I've never had a problem with people or aggressiveness at this spot.

When there's a strong trade swell, sometimes bluebottles/man of wars float in and hug the shore. Bring some vinegar and meat tenderizer in your car in case you get stung. As for sharks, typical common sense applies: don't go out at dawn, dusk, or when the water is murky. Avoid the outside when there are fishermen on the outside of the break. Go with a friend if you can, especially if you're going outside. I've never seen one at this spot, but I won't push my luck.

English (Translate this text in English): As a person who lives, literally, down the street from this break, I can say that even though it isn't exactly world class, it's always fun to throw a board in the water here. Plus, there are many days where you and another person are the only people there, with the surf all to yourself. Beats driving to town or up north and fighting crowds.
I've never had a problem with people or aggressiveness at this spot.

When there's a strong trade swell, sometimes bluebottles/man of wars float in and hug the shore. Bring some vinegar and meat tenderizer in your car in case you get stung. As for sharks, typical common sense applies: don't go out at dawn, dusk, or when the water is murky. Avoid the outside when there are fishermen on the outside of the break. Go with a friend if you can, especially if you're going outside. I've never seen one at this spot, but I won't push my luck.

English (Translate this text in English): As a person who lives, literally, down the street from this break, I can say that even though it isn't exactly world class, it's always fun to throw a board in the water here. Plus, there are many days where you and another person are the only people there, with the surf all to yourself. Beats driving to town or up north and fighting crowds.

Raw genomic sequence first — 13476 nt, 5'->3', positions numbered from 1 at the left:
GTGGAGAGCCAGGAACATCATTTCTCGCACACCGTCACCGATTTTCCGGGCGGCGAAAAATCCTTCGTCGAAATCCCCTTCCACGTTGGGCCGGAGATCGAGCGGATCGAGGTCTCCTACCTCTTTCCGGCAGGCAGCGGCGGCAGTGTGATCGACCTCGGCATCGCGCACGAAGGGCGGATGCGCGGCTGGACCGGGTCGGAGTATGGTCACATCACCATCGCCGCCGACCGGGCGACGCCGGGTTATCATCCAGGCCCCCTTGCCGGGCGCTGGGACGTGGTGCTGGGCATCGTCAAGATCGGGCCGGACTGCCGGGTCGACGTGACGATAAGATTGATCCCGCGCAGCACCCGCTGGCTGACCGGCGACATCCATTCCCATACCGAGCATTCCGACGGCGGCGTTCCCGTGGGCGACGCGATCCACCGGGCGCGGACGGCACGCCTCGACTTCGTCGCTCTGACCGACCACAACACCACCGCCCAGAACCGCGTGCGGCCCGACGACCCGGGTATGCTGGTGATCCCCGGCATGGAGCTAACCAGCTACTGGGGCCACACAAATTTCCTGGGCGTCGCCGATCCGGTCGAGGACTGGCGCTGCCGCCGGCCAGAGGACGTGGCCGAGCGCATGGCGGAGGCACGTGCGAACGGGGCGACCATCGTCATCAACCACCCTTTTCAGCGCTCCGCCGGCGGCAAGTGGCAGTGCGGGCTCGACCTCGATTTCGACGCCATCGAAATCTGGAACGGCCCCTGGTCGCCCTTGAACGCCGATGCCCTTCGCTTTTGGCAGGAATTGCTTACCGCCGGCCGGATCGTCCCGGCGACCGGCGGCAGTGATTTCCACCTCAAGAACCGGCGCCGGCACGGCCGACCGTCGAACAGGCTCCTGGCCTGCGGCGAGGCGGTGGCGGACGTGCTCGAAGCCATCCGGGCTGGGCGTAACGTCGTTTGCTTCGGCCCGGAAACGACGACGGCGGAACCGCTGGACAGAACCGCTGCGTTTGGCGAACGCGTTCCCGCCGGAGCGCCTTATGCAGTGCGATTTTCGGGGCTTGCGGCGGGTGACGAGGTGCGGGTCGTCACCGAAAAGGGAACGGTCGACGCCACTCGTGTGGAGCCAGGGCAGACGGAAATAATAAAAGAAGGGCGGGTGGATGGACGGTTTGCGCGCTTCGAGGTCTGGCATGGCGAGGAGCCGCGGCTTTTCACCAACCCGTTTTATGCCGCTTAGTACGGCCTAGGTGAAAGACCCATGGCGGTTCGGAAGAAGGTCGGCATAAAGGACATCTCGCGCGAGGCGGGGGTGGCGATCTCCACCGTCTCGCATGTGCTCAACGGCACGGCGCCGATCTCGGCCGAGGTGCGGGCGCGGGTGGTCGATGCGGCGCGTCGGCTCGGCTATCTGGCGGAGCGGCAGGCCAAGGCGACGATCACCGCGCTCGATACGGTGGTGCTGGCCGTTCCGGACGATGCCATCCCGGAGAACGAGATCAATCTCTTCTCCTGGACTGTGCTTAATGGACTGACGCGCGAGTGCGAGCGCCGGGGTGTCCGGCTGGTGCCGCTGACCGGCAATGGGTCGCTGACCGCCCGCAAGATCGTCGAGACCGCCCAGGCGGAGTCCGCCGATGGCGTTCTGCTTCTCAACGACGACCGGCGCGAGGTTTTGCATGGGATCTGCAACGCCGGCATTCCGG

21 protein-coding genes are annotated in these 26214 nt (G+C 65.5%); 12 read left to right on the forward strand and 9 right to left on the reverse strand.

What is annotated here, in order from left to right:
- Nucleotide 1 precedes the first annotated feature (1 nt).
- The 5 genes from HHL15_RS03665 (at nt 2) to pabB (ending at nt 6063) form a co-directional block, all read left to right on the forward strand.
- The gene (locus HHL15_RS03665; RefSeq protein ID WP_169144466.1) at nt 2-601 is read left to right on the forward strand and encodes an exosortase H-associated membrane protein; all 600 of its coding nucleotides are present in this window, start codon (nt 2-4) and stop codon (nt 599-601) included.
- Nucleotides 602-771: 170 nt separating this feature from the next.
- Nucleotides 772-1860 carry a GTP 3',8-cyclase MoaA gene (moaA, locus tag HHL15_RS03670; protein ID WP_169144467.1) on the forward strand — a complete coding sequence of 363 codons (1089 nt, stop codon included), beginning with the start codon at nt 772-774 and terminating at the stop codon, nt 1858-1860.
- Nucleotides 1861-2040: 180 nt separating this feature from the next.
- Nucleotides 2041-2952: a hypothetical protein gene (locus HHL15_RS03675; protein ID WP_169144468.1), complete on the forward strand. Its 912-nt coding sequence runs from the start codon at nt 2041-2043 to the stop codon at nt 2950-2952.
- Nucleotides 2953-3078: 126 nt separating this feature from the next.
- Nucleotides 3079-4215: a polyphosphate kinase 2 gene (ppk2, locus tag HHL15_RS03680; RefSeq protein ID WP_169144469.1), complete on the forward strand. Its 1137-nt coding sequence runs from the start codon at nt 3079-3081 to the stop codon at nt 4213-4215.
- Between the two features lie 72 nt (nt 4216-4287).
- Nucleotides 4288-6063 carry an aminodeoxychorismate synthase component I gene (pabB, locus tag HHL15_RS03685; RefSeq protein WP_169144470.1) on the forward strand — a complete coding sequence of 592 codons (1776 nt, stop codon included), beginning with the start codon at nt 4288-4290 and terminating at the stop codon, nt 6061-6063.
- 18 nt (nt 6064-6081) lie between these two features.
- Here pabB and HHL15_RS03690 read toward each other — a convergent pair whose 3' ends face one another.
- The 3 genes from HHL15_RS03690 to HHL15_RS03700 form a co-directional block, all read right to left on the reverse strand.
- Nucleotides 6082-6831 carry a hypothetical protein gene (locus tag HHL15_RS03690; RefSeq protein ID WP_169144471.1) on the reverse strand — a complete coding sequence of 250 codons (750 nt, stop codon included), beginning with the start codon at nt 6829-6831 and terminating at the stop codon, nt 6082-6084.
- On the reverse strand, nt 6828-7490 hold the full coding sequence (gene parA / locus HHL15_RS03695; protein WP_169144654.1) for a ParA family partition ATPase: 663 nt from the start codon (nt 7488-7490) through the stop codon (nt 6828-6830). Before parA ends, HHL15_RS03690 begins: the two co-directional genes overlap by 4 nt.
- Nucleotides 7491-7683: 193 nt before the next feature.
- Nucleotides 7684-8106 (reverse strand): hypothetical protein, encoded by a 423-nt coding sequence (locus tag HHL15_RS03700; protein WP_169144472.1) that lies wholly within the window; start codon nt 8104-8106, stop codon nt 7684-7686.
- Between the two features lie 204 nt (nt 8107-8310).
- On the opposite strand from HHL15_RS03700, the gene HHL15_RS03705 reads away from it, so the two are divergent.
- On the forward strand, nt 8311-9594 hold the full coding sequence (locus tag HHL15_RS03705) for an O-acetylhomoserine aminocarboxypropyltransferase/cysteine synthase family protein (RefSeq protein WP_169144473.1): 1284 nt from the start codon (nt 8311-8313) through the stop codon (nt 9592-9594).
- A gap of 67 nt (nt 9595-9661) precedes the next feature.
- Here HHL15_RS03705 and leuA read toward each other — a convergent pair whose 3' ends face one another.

I've never had a problem with people or aggressiveness at this spot.

When there's a strong trade swell, sometimes bluebottles/man of wars float in and hug the shore. Bring some vinegar and meat tenderizer in your car in case you get stung. As for sharks, typical common sense applies: don't go out at dawn, dusk, or when the water is murky. Avoid the outside when there are fishermen on the outside of the break. Go with a friend if you can, especially if you're going outside. I've never seen one at this spot, but I won't push my luck.

English (Translate this text in English): As a person who lives, literally, down the street from this break, I can say that even though it isn't exactly world class, it's always fun to throw a board in the water here. Plus, there are many days where you and another person are the only people there, with the surf all to yourself. Beats driving to town or up north and fighting crowds.
I've never had a problem with people or aggressiveness at this spot.

When there's a strong trade swell, sometimes bluebottles/man of wars float in and hug the shore. Bring some vinegar and meat tenderizer in your car in case you get stung. As for sharks, typical common sense applies: don't go out at dawn, dusk, or when the water is murky. Avoid the outside when there are fishermen on the outside of the break. Go with a friend if you can, especially if you're going outside. I've never seen one at this spot, but I won't push my luck.

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By Anonymous , 16-05-2010

- Oh man. I wouldn NEVER NEVER NEVER NEVER NEVER surf this spot. We have huge problems fishing on the other side of the reef because of the aggerssive hungry tiger sharks stealing bait. Ive been fishing for 35 yaers and this is the only place I could say is INFESTED with tigers EVERY day. So much that they school up here which is super rare and makes them 10x more aggerssive. There's a reason why noone surfs here. And a reason some dude got eaten here last last .

By frozen hawaiian , 24-11-2009

good beginner spot - This is a great beginner spot, it's a bit of a paddle but in my opinion well worth it, I taught my girlfriend to surf at this break and we spent most of the day surfing this break and didn't get bored had some fairly long rides. the fact that I've never seen more than have 4-5 people on this break is really nice, it sure beats dealing with crowds of people at some other breaks here on oahu.
Bottom line: sure it isn't the best break on the island but for beginners and even some intermediate riders the fact that it's never crowded more than makes up for it's shortcomings.